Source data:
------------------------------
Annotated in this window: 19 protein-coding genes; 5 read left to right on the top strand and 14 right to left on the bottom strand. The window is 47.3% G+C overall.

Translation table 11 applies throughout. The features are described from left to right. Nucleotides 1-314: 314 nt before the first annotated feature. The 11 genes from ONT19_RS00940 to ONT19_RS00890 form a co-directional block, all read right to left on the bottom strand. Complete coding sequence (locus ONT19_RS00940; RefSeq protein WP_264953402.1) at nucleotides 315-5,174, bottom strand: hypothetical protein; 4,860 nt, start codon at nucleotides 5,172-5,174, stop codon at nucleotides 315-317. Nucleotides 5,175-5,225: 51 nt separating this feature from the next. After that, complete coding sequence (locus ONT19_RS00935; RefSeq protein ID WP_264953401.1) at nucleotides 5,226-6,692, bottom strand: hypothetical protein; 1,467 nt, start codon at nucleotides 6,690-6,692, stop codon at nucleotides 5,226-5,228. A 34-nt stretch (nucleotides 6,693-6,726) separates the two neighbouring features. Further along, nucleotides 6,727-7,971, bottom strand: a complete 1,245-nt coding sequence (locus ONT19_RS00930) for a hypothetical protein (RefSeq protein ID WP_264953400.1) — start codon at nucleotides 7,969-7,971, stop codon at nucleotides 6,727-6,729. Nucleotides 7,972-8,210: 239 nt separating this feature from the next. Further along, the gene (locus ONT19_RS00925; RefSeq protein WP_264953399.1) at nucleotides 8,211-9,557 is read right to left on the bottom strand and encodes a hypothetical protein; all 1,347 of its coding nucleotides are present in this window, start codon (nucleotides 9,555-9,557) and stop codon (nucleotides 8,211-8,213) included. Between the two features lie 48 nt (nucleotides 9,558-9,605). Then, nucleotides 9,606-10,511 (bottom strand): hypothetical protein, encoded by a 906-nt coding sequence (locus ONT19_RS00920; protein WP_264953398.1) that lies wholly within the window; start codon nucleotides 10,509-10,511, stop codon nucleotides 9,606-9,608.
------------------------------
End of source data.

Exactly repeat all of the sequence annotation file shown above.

Annotated in this window: 19 protein-coding genes; 5 read left to right on the top strand and 14 right to left on the bottom strand. The window is 47.3% G+C overall.

Translation table 11 applies throughout. The features are described from left to right. Nucleotides 1-314: 314 nt before the first annotated feature. The 11 genes from ONT19_RS00940 to ONT19_RS00890 form a co-directional block, all read right to left on the bottom strand. Complete coding sequence (locus ONT19_RS00940; RefSeq protein WP_264953402.1) at nucleotides 315-5,174, bottom strand: hypothetical protein; 4,860 nt, start codon at nucleotides 5,172-5,174, stop codon at nucleotides 315-317. Nucleotides 5,175-5,225: 51 nt separating this feature from the next. After that, complete coding sequence (locus ONT19_RS00935; RefSeq protein ID WP_264953401.1) at nucleotides 5,226-6,692, bottom strand: hypothetical protein; 1,467 nt, start codon at nucleotides 6,690-6,692, stop codon at nucleotides 5,226-5,228. A 34-nt stretch (nucleotides 6,693-6,726) separates the two neighbouring features. Further along, nucleotides 6,727-7,971, bottom strand: a complete 1,245-nt coding sequence (locus ONT19_RS00930) for a hypothetical protein (RefSeq protein ID WP_264953400.1) — start codon at nucleotides 7,969-7,971, stop codon at nucleotides 6,727-6,729. Nucleotides 7,972-8,210: 239 nt separating this feature from the next. Further along, the gene (locus ONT19_RS00925; RefSeq protein WP_264953399.1) at nucleotides 8,211-9,557 is read right to left on the bottom strand and encodes a hypothetical protein; all 1,347 of its coding nucleotides are present in this window, start codon (nucleotides 9,555-9,557) and stop codon (nucleotides 8,211-8,213) included. Between the two features lie 48 nt (nucleotides 9,558-9,605). Then, nucleotides 9,606-10,511 (bottom strand): hypothetical protein, encoded by a 906-nt coding sequence (locus ONT19_RS00920; protein WP_264953398.1) that lies wholly within the window; start codon nucleotides 10,509-10,511, stop codon nucleotides 9,606-9,608.